CLEVELAND, Tenn. - The Cleveland/Bradley Keep America Beautiful objective to clean up the county has taken on new meaning after the devastating April 27 storms.
Officials said a new focus is defining its role under the new Long Term Recovery Organization, which is committed to returning Bradley County's tornado-ravaged communities to normal.
"We need volunteers, and volunteers to organize to the volunteers," said Rochelle Mayberry, an Americorps VISTA worker with Lee University's Leonard Center, which coordinates volunteer efforts for the recovery organization.
Funneling volunteers through the Leonard Center will be an ongoing concern, Keep America Beautiful officials said.
Mayberry praised Keep America Beautiful for its continued support by assisting with volunteer recruitment, and she noted their help after the tornadoes.
"They participated in a huge way, especially donating all their cleaning supplies and water" in the immediate aftermath of the storms, she said.
Generating more volunteers is key to the success of both Keep America Beautiful and recovery organization projects, Cleveland Bradley Chamber of Commerce President and CEO Gary Farlow said.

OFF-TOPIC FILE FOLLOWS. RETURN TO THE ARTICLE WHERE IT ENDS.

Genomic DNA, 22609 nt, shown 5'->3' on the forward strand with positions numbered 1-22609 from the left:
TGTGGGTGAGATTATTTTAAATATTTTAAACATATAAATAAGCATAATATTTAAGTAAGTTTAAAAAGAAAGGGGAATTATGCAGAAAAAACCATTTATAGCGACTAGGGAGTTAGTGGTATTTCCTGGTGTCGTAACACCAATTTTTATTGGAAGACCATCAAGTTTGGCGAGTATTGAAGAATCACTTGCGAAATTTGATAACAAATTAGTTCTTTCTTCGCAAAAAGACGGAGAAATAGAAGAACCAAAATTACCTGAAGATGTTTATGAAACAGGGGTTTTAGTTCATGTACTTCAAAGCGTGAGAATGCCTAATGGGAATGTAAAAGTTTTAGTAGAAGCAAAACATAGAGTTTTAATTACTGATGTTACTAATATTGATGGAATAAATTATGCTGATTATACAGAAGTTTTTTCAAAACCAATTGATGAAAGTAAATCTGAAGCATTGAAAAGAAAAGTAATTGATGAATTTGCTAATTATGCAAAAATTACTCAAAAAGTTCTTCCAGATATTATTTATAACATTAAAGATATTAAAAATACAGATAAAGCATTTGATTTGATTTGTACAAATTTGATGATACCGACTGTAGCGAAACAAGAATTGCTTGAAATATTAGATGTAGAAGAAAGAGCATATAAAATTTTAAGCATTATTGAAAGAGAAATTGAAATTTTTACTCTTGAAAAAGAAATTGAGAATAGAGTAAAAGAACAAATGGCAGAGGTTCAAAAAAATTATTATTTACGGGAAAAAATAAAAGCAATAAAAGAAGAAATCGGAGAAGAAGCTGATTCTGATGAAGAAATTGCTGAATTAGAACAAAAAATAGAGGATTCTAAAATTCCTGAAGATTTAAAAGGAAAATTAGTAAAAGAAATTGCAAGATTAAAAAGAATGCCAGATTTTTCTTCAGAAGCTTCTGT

He noticed "the same core of volunteers" tended to respond to organizational needs, he said, and believes a larger number of people would volunteer if contacted.
"There are employee groups looking for community involvement," said Farlow, who suggested Keep America Beautiful attempt to reach prospective volunteers through mailings.
Jim Davis, president of Cleveland/Bradley Keep America Beautiful, said that, while addressing family needs is a major component of recovery efforts, the "thrust" of community restoration will be rebuilding.
"[The Federal Emergency Management Agency] can only do so much," Farlow said, citing the need to "donate teams to build houses."
The board agreed that contacting Habitat for Humanity would be the next logical step.
In the meantime, Keep America Beautiful continues to provide cleanups - storm-related or not - throughout Bradley County, Executive Director Joanne Maskew said.
The organization recently removed 14 tons of trash and debris, much of it left over from the April storms, from Beaty's Cemetery near Freewill Road, she said.
Paul Leach is based in Cleveland. Email him at email@example.com.